I should footnote that Age of Conan’s Conqueror had a system of directional buffs, but it was an absolute failure IMO and represents only a very shallow use of spatial relationships as a mechanic.

    I agree w/ the poster above that the idea of group resources can be further explored. In the raiding model, group accomplishments reward the individual with individual loot. I would like to see more mechanics that reward the whole group for group accomplishments. ie what if your guild had a shared mana pool, used for very powerful abilities and perhaps only replenished by large-group endeavors?

    Comment by Matt Beals — 5 April, 2009 @ 10:07 AM

  6. “For a mana-type resource, you could give a bonus based on the amount remaining:”

    This made me think of manaburn, a wizard AA in EQ2. The wizard spends all of her remaining mana, and the damage dealt is proportional, with a very solid multiplier. If the wizard doesn’t get the kill shot, she has no mana left and a mob that is very unhappy with her. I like this idea, actually.

    Comment by Toldain — 6 April, 2009 @ 8:55 AM

  7. One option that’s rarely taken in most MMOs today (I can think of one: Ragnarok Online) is the use of ‘reagents’ to power skills, occasionally even more so than the use of mana. This could be implemented in a number of different ways: one possibility might be the use of bulky and/or weighty reagents to replace a certain /amount/ of mana, energy, or whatnot in the application of skills, taking up potentially-valuable inventory space until they’re utilized. Alternately, as RO does it with Red, Blue, and Yellow gemstones, certain skills could simply require those reagents on top of the normal cost, usually for skills which benefit an entire group of people.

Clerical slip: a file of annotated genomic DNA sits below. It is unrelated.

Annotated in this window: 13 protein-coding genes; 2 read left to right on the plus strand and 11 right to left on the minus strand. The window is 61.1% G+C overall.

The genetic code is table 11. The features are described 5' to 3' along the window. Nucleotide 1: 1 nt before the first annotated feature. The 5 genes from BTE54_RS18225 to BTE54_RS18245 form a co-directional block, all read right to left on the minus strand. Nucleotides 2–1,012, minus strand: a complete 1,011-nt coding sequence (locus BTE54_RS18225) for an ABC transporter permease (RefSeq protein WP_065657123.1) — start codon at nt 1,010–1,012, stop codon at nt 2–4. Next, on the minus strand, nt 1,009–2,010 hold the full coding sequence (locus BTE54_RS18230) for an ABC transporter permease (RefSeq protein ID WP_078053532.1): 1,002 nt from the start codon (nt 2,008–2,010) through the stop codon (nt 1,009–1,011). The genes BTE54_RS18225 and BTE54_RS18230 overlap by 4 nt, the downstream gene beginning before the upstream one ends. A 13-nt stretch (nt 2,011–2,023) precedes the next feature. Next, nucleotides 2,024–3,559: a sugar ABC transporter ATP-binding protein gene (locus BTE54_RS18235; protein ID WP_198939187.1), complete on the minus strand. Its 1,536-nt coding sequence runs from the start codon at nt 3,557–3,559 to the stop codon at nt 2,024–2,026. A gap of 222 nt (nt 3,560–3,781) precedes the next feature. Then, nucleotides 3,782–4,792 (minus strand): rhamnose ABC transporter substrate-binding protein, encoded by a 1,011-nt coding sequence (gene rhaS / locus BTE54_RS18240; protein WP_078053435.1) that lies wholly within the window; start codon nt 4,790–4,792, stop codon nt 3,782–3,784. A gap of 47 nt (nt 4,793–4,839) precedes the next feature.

I do think, though, that the most interesting _possible_ mechanic that already exists in nearly every multiplayer game, is team cohesion. In thinking from the opposite end, developers could come up with an encounter or mechanic which is far more effective if the team works together and pays attention to what the others are doing. Say, a group of five crystals, each on opposite ends of a large chamber, that have to all be smashed within a 5-second period, to weaken a large mob within the chamber. (Mind, that’s weaken, not ‘render defeatable’.)

    Similar, though on an opposite tack, to the above, A Tale in the Desert has a number of ‘digs’ at periodic intervals, for a useful resource – cut-able stones. If all of the players are continuously digging at full capacity, and too few players pick up any of the stones, eventually it results in wasted effort, as about 10 stones can be on the ground around a hole at any given time. Paying attention to the others and knowing when and when not to dig helps the entire effort, and gives a good indication of when a group is too large.

    Finally, in City of Heroes (as well as a LOT of others) there are some skills which are best applied to a large group of enemies rather than individual ones. This isn’t as much of a resource as it is a tactical decision: at what point do those skills become less beneficial than others for the amount of energy they take (or time to recharge), and how safely can they be used without swarming the whole party?

    Comment by Theogrin — 6 April, 2009 @ 9:25 AM

  8. Reagents are indeed out of fashion, for good reasons. They were often annoying and limiting, not in a positive way. There need to be limits to skill usage and power, but reagents could either be very expensive and often making people just forget about an ability or had to be carried around by the dozen or hundreds.